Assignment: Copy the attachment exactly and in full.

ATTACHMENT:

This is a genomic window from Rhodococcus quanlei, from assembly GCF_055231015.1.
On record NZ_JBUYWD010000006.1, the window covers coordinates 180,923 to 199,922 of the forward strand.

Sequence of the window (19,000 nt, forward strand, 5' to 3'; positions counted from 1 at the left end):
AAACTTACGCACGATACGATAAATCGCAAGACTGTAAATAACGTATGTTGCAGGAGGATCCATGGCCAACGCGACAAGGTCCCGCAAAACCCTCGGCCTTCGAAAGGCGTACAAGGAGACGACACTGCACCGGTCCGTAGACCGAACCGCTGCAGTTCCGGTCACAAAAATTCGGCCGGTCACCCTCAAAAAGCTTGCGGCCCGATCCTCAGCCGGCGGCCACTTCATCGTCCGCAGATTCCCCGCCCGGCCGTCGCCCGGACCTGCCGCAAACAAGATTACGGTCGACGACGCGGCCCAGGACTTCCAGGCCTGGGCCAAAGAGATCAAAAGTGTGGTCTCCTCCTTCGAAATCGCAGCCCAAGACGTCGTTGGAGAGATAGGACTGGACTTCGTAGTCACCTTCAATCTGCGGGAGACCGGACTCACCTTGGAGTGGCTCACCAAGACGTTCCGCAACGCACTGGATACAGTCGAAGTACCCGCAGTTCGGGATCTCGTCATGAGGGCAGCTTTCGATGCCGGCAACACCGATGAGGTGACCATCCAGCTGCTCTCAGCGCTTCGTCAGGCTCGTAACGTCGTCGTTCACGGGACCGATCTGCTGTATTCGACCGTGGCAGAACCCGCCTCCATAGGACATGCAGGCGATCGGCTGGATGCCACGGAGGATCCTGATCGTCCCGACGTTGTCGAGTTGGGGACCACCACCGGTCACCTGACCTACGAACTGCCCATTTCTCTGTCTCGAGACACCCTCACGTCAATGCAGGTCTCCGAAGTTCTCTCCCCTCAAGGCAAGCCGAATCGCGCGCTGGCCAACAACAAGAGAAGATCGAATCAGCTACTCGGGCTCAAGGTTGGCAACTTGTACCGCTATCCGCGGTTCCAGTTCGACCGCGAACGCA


This is a genomic window from Rhodococcus quanlei, from assembly GCF_055231015.1.
On record NZ_JBUYWD010000006.1, the window covers coordinates 180,923 to 199,922 of the forward strand.

Sequence of the window (19,000 nt, forward strand, 5' to 3'; positions counted from 1 at the left end):
AAACTTACGCACGATACGATAAATCGCAAGACTGTAAATAACGTATGTTGCAGGAGGATCCATGGCCAACGCGACAAGGTCCCGCAAAACCCTCGGCCTTCGAAAGGCGTACAAGGAGACGACACTGCACCGGTCCGTAGACCGAACCGCTGCAGTTCCGGTCACAAAAATTCGGCCGGTCACCCTCAAAAAGCTTGCGGCCCGATCCTCAGCCGGCGGCCACTTCATCGTCCGCAGATTCCCCGCCCGGCCGTCGCCCGGACCTGCCGCAAACAAGATTACGGTCGACGACGCGGCCCAGGACTTCCAGGCCTGGGCCAAAGAGATCAAAAGTGTGGTCTCCTCCTTCGAAATCGCAGCCCAAGACGTCGTTGGAGAGATAGGACTGGACTTCGTAGTCACCTTCAATCTGCGGGAGACCGGACTCACCTTGGAGTGGCTCACCAAGACGTTCCGCAACGCACTGGATACAGTCGAAGTACCCGCAGTTCGGGATCTCGTCATGAGGGCAGCTTTCGATGCCGGCAACACCGATGAGGTGACCATCCAGCTGCTCTCAGCGCTTCGTCAGGCTCGTAACGTCGTCGTTCACGGGACCGATCTGCTGTATTCGACCGTGGCAGAACCCGCCTCCATAGGACATGCAGGCGATCGGCTGGATGCCACGGAGGATCCTGATCGTCCCGACGTTGTCGAGTTGGGGACCACCACCGGTCACCTGACCTACGAACTGCCCATTTCTCTGTCTCGAGACACCCTCACGTCAATGCAGGTCTCCGAAGTTCTCTCCCCTCAAGGCAAGCCGAATCGCGCGCTGGCCAACAACAAGAGAAGATCGAATCAGCTACTCGGGCTCAAGGTTGGCAACTTGTACCGCTATCCGCGGTTCCAGTTCGACCGCGAACGCA